- Most coaches are happy to tell you what to work on and will give you accessory (additional) exercises to do after your workouts.
- Most coaches will have some form of one-on-one coaching sessions they can do with you - these are worth it for beginners and experienced athletes alike
- If you do ask your coach for help and you DO NOT do what they say, then please DO NOT ask them for more help until you have done what they told you to do already!! Nothing is more frustrating to a coach than someone who asks for help but then doesn't do it.
- If you have done everything you are told to do and your coach doesn't want to help you, ask yourself if you are in the right box or asking the right person...this should be extremely rare...in general and basically every box I have been to (over 20) and coaches I know (well over 50) have had coaches that are willing to help the athletes and care about their safety.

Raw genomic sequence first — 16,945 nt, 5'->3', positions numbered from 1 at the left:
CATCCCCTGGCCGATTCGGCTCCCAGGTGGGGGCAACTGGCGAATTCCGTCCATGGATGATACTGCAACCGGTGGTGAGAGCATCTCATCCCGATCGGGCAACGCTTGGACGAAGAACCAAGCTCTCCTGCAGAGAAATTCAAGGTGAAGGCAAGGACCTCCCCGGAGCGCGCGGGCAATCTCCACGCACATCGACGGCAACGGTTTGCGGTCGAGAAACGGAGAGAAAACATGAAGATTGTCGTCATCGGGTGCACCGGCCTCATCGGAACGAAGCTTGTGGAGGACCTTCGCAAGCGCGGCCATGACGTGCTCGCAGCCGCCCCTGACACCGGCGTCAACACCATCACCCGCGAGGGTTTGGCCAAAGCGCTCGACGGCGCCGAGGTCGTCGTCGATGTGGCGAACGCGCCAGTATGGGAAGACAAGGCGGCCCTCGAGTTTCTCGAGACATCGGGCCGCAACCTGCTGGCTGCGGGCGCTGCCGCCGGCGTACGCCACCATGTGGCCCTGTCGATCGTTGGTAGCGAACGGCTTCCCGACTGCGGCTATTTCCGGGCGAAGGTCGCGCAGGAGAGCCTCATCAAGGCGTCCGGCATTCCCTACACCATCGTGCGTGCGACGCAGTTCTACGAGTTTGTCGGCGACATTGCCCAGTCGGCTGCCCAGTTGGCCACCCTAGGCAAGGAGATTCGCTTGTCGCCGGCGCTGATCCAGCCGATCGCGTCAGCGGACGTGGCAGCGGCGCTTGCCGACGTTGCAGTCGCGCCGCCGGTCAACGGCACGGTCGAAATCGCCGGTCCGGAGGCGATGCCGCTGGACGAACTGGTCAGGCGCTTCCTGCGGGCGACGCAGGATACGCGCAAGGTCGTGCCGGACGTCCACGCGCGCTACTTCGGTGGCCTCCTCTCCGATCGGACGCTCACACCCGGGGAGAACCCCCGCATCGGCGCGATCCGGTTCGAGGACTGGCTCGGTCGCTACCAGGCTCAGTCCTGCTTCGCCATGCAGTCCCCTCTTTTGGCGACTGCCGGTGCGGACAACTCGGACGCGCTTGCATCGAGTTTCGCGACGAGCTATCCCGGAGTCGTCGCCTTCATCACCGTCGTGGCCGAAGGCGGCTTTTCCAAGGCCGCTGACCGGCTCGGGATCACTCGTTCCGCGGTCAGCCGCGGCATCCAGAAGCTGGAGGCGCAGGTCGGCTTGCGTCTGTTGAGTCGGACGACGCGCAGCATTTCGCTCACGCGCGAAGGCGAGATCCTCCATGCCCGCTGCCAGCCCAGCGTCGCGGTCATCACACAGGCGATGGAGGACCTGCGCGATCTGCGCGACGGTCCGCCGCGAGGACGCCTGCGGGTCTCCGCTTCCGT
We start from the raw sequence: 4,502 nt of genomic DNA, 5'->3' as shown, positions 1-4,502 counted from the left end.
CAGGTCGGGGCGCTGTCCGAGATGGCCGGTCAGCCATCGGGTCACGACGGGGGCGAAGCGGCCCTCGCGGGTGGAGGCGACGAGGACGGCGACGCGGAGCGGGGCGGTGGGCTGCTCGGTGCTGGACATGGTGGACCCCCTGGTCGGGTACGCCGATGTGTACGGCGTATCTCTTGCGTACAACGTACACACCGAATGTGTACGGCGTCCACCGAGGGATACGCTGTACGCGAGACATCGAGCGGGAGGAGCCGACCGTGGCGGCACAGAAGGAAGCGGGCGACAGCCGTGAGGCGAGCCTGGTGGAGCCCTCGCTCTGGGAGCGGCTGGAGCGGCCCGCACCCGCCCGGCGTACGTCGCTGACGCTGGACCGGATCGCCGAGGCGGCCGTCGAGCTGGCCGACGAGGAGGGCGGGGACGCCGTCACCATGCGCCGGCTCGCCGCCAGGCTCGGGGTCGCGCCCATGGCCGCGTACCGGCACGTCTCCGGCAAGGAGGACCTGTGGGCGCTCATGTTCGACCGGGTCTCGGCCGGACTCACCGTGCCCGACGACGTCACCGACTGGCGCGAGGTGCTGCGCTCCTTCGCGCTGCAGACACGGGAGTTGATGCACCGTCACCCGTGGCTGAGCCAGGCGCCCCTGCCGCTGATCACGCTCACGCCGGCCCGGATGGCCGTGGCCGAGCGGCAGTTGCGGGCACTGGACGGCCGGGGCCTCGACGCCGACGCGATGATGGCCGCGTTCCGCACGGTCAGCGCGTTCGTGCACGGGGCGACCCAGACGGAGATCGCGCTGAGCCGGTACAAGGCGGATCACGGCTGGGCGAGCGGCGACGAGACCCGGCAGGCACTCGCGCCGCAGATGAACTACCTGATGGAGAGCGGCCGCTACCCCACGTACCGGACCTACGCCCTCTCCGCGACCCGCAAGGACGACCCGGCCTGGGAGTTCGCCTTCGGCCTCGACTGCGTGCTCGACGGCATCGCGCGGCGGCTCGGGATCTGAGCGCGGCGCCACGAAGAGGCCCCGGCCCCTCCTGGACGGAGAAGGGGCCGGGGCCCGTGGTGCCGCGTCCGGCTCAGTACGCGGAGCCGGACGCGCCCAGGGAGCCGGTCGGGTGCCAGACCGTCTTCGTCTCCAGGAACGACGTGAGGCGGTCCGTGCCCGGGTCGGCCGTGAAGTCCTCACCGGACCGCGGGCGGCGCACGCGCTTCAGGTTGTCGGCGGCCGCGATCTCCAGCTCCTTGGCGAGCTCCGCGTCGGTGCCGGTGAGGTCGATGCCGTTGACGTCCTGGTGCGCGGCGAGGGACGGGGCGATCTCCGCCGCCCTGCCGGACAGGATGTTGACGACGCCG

4. Sort your niggles out
- One of the most common comments I hear is "If I had known how much better I would feel, I would have come sooner"
- 'Nuff said!
5. Don't push to failure
- Rich Froning rarely fails a rep. Don't waste your energy on failed reps. Rest and just concentrate on making good reps. Pushing to failure is a waste of time and energy and significantly increases your risk of injury...
6. Lose the "sins of Christmas" - get that body fat% down!
- This one is for my friend John Z - all the bodyweight movements in the Open will get better if you are carrying less fat.